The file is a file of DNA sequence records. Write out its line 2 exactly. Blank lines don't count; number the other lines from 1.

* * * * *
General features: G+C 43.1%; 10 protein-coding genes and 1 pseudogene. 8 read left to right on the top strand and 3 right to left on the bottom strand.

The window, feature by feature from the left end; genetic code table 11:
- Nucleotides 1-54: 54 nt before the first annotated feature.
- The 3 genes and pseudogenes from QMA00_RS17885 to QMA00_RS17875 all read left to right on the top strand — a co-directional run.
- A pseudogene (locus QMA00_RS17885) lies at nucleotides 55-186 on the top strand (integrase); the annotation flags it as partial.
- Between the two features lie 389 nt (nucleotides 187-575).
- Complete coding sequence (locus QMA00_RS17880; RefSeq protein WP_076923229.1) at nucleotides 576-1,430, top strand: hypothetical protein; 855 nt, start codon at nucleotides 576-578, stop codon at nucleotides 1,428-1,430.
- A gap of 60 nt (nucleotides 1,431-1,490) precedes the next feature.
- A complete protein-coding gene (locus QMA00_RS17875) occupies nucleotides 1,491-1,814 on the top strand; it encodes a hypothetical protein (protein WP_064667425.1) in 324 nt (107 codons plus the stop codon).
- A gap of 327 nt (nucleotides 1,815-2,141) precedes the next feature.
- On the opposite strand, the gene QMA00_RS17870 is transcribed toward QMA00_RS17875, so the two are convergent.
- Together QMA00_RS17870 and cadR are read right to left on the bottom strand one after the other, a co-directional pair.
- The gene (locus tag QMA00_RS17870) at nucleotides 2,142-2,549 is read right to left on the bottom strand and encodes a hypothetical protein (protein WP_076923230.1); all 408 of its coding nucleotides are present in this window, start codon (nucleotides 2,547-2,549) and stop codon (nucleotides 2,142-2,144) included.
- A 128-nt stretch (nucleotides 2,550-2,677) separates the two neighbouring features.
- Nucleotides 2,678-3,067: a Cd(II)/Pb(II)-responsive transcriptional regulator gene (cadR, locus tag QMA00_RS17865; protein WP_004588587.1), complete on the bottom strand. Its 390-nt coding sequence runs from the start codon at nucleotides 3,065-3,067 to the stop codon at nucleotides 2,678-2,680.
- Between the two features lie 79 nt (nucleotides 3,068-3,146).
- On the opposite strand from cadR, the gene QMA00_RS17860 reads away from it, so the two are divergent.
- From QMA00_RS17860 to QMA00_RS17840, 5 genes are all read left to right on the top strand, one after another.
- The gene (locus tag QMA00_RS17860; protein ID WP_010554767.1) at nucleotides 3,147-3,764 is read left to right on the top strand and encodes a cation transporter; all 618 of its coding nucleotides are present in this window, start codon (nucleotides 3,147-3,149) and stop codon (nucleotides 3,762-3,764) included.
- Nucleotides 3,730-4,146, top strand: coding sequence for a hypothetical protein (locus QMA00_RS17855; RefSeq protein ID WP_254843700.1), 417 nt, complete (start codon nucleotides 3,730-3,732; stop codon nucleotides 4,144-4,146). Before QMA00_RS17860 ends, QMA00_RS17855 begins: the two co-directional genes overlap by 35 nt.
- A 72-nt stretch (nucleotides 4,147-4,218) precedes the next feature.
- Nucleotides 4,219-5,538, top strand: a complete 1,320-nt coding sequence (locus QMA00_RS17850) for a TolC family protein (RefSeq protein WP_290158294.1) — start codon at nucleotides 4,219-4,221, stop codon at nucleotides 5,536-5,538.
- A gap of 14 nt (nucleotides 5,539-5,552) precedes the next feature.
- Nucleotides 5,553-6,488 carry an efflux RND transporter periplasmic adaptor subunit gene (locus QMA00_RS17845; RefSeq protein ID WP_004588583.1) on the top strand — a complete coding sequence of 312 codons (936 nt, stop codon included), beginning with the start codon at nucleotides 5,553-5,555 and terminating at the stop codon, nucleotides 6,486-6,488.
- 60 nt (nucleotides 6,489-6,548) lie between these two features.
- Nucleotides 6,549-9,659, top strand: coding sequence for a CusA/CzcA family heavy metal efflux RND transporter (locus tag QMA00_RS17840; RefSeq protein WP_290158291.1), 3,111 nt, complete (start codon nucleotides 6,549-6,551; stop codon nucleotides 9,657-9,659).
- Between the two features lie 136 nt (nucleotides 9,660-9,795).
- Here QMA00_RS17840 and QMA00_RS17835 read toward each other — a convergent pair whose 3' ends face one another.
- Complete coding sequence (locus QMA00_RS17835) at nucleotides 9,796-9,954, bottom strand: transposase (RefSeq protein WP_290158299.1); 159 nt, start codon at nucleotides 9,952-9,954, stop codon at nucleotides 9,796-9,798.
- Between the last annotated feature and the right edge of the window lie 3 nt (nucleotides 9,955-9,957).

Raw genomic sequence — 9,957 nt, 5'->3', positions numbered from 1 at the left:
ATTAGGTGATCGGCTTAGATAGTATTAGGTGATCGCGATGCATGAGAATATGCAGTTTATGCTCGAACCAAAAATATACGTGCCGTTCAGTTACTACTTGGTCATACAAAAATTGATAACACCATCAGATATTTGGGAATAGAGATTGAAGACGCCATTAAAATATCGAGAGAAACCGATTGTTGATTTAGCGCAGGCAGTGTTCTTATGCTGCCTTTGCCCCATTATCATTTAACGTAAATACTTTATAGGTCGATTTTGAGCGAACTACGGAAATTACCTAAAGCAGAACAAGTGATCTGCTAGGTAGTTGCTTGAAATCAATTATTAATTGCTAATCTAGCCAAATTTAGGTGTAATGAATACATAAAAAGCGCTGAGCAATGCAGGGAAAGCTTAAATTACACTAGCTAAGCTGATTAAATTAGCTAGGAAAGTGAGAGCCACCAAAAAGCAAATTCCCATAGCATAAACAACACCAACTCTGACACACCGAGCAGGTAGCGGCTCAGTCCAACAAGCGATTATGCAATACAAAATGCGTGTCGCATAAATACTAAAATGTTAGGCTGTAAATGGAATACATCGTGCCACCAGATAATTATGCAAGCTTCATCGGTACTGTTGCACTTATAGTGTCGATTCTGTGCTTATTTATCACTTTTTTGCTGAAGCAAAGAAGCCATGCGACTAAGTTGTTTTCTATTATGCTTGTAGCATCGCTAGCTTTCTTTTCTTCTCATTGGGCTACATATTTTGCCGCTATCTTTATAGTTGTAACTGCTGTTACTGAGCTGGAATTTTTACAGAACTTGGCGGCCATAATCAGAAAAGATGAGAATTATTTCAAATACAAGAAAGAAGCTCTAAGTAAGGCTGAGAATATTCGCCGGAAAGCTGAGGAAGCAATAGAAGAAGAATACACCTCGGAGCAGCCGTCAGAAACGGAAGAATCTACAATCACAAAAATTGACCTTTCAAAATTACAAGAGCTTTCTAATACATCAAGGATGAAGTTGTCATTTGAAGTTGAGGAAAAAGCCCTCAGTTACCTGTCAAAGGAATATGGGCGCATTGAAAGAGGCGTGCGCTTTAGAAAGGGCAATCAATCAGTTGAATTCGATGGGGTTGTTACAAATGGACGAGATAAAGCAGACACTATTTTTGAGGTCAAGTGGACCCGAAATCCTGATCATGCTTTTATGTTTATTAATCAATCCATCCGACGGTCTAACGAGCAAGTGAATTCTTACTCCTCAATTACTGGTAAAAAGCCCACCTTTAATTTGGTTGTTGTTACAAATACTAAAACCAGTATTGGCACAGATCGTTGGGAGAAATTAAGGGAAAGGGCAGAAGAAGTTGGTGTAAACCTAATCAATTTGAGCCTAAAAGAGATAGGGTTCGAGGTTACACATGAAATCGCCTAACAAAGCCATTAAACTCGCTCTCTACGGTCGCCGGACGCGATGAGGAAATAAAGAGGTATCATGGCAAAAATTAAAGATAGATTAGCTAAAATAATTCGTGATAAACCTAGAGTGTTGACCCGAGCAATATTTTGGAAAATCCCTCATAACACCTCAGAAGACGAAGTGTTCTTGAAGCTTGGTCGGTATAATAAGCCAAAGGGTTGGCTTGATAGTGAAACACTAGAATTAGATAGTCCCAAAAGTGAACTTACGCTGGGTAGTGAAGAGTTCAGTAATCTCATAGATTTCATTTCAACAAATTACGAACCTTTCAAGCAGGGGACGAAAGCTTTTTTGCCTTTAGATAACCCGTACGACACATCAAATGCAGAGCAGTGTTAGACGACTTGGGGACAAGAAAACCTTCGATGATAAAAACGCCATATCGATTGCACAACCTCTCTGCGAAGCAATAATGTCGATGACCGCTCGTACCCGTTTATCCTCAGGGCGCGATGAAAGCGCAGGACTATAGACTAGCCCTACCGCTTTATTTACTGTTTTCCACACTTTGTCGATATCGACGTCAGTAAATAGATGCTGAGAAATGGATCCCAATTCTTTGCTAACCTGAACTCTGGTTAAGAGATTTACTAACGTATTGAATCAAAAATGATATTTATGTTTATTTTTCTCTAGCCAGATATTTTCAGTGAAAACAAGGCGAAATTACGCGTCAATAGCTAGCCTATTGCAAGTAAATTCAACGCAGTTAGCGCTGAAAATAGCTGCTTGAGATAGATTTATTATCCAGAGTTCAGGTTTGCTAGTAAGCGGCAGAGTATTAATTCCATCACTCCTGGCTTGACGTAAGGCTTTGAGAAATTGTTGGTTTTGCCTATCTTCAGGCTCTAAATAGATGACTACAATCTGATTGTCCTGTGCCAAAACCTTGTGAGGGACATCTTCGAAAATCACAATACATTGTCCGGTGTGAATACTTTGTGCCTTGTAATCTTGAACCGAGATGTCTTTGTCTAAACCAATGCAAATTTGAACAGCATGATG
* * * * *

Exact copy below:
The window, feature by feature from the left end; genetic code table 11: